[Skip to Content]
Access to paid content on this site is currently suspended due to excessive activity being detected from your IP address 54.197.142.219. Please contact the publisher to request reinstatement.
[Skip to Content Landing]
Article
February 1988

Coagulation Augments Neutrophil C3b Receptors via Formation of a Protein(s) Unrelated to Fibrinolysis or C5 Activation

Author Affiliations

From the Longwood Area Trauma Center (Dr Lanser) and the Departments of Surgery (Drs Garcia-Aguilar and Lanser) and Biological Chemistry (Dr Brown), Beth Israel Hospital, Harvard Medical School, Boston.

Arch Surg. 1988;123(2):199-203. doi:10.1001/archsurg.1988.01400260083010
Abstract

• The present study investigated the effect of coagulation on neutrophil complement receptors (CRs) 1 and 3, which are specific for the opsonins C3b and C3bi. Incubation of neutrophils in autologous serum, but not in plasma, increased the mean (±SD) expression of CR1 (×3.43±0.93) and CR3 (×3.07 ±0.86), in comparison with incubation in buffer. Serum also increased neutrophil superoxide production in response to opsonized zymosan from 0.48±0.21 to 1.05±0.25 nmol/106 cells/min. Similarly, calcium conversion of platelet-rich plasma (but not platelet-poor plasma) to serum also increased both CR1 and CR3 expression. This finding, as well as the fact that freeze-thawed platelet-rich plasma (but not platelet-poor plasma) increased CR expression, indicated that platelet constituents were the origin of this CR-inducing activity. Other nonplatelet factors formed during coagulation, such as C5a, fibrinogen degradation products, kallikrein, and factor Xlla, were shown not to be responsible for this CR-inducing activity.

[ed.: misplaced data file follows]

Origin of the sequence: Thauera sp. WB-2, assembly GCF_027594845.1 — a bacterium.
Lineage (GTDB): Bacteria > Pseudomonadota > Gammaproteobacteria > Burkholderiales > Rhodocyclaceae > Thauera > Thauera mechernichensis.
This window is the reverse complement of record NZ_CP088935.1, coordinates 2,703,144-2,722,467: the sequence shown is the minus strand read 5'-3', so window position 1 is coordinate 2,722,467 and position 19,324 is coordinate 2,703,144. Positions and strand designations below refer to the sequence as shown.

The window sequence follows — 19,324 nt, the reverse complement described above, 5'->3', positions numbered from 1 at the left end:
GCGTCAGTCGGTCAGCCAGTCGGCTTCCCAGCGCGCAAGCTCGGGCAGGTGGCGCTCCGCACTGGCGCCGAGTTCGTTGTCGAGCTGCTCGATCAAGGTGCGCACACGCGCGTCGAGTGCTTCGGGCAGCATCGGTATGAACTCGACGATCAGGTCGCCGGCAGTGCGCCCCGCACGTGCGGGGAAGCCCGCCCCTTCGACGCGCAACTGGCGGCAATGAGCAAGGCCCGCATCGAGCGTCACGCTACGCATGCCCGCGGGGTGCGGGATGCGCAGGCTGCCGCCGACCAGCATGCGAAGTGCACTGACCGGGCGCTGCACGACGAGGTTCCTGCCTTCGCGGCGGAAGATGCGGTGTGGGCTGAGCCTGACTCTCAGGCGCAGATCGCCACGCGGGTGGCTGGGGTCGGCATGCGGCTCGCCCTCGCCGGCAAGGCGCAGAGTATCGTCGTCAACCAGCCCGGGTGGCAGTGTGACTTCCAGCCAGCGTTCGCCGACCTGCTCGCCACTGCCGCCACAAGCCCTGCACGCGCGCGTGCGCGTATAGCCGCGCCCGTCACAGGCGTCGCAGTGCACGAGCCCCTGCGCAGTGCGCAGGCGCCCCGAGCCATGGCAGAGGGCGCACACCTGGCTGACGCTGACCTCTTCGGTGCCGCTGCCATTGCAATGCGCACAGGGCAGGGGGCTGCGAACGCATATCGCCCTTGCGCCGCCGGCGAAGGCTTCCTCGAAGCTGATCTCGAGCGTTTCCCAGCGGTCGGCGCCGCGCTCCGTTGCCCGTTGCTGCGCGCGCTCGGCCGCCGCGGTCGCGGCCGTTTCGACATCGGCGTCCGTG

(Arch Surg 1988;123:199-203)

×